Nearshore Americas

Forecast Points to Bright Economic Future for Sao Paulo and Panama City

By Narayan Ammachchi

The Economist Intelligence Unit (EIU) predicts that business competitiveness for São Paulo, Brazil’s financial capital, and Panama City will rise dramatically in the coming decade.

The Brazilian city’s young and rapidly growing workforce, solid telecommunications infrastructure, well-established democratic institutions and financial maturity have been cited as indicators of future growth.

“Major cities in India, Brazil, and other emerging markets are expected to improve their competitive position and gain ground on many cities in more established economies,” said Leo Abruzzese, the EIU’s global forecasting director. “Strong economic growth, improving physical infrastructure, and increasingly skilled labor forces will boost emerging cities’ competitiveness, though North American and Western European cities will ultimately retain their competitive advantage.”

Released this week, the EIU’s report is commissioned by Citi and is titled “Hot Spots 2025: Benchmarking the Future Competitiveness of Cities“.

Sao Paulo is ranked 36th in the list of 120 future cities. Other Brazilian cities – including Rio de Janeiro (76th) and Porto Alegre (97th) – also will have improved their competitiveness significantly by 2025, the report adds.

Easy maritime access seems to have helped many cities to raise their rankings. Nine out of ten of the fastest risers (led by São Paolo) in terms of improvement on the overall competitiveness measure are seaports or have easy maritime access.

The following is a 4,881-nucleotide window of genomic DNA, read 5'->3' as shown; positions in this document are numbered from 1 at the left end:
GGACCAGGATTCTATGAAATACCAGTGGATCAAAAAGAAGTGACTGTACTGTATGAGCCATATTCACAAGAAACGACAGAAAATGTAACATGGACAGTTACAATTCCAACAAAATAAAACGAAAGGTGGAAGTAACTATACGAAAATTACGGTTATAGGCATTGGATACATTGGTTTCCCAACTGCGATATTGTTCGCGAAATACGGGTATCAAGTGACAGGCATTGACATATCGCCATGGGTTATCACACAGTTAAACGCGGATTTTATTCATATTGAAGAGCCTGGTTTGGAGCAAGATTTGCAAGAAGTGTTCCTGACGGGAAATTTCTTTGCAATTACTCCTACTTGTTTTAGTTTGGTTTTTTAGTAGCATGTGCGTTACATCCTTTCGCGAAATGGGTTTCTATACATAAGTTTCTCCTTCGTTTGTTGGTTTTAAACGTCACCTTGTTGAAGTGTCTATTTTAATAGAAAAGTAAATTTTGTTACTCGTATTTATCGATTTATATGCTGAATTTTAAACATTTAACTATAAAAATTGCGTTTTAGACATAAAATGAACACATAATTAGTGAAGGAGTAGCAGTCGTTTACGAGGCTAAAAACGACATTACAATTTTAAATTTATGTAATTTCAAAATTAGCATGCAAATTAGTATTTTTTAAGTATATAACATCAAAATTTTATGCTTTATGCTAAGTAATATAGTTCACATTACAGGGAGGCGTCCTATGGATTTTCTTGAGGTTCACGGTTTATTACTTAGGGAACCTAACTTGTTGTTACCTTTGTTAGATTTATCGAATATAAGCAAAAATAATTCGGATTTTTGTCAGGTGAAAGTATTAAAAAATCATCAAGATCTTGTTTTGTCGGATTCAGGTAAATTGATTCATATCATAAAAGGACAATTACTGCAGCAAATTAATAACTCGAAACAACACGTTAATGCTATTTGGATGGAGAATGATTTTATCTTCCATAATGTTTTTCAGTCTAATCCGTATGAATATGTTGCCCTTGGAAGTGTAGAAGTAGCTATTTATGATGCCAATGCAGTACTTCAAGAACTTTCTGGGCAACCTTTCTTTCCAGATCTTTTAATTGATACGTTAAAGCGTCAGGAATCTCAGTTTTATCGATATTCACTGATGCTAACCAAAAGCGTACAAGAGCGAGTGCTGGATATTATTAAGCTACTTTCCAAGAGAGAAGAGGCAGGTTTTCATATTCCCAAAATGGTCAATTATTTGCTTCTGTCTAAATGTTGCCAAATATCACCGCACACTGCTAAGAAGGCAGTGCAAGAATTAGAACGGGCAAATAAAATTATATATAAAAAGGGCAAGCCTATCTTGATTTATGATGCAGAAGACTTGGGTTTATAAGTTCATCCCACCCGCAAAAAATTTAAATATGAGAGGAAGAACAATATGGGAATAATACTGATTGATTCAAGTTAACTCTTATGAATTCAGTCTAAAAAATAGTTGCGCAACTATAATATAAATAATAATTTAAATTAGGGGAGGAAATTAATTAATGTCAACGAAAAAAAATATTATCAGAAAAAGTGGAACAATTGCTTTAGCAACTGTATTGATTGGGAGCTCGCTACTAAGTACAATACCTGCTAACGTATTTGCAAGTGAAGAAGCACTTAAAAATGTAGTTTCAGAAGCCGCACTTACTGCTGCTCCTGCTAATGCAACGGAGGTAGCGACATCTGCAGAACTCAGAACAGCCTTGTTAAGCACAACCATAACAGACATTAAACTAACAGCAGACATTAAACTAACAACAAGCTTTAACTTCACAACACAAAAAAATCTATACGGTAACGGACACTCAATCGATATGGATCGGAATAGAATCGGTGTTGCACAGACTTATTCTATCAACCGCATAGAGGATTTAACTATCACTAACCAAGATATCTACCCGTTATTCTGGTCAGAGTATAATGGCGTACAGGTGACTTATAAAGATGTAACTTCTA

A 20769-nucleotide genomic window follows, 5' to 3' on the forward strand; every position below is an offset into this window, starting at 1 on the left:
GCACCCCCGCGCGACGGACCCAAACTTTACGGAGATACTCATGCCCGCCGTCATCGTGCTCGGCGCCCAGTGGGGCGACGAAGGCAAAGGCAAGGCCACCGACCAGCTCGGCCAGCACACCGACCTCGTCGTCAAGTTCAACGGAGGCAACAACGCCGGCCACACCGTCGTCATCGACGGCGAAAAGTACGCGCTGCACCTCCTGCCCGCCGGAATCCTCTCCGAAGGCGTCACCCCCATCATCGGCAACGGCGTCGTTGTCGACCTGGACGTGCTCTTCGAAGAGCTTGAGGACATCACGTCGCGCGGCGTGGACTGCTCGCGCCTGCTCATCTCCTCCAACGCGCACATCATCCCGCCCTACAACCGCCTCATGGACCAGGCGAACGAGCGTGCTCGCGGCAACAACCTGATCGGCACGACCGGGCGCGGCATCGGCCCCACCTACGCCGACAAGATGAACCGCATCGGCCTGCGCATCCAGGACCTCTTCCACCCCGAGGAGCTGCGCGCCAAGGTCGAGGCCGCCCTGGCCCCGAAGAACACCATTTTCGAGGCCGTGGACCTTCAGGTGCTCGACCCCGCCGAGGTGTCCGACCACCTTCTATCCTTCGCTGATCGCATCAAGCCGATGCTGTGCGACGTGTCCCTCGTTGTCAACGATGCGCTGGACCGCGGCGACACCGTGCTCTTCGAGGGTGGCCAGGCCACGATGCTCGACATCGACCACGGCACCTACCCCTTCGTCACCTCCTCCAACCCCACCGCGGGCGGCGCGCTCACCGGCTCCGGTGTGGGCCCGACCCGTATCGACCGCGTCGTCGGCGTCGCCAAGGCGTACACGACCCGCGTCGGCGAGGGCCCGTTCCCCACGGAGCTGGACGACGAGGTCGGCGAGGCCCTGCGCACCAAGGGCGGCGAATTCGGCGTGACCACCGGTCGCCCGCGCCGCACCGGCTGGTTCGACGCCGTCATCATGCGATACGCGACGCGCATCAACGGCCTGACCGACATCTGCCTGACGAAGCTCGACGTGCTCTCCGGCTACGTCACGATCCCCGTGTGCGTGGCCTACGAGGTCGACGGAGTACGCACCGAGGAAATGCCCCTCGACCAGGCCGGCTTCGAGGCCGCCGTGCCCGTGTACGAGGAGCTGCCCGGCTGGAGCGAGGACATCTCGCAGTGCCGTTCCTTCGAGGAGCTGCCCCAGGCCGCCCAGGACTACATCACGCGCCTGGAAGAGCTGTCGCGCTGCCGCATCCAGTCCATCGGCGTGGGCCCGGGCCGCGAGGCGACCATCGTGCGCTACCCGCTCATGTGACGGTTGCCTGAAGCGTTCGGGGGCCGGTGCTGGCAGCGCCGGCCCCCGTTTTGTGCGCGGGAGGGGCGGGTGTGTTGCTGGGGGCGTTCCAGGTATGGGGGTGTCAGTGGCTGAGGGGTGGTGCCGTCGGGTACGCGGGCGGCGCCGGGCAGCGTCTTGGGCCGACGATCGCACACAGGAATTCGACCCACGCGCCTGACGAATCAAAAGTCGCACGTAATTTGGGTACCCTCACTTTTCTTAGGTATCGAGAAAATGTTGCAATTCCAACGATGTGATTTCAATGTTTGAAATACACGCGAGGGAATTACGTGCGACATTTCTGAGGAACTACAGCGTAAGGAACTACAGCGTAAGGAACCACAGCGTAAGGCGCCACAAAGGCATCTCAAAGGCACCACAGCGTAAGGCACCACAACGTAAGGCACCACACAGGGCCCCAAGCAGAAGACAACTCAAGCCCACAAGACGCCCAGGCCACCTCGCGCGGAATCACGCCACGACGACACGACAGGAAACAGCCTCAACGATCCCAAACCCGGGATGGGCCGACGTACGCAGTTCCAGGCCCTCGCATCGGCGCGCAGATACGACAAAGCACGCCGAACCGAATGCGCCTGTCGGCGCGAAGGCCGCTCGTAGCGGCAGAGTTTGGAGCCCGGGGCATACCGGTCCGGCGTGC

Panama City ranks 65th in the overall Index. It ranks third in terms of competitiveness in South and Central America after São Paolo and Santiago (60th). Panama City does particularly well in the category economic strength (48th), on which it beats all of its peers in Latin America.

Sign up for our Nearshore Americas newsletter:

“This is because, despite its tiny population of 1.4m, it is growing at rates only seen in developing Asia. The future of the Panama Canal, on which the city’s future depends, is secure,” says the report.

Narayan Ammachchi

News Editor for Nearshore Americas, Narayan Ammachchi is a career journalist with a decade of experience in politics and international business. He works out of his base in the Indian Silicon City of Bangalore.

Add comment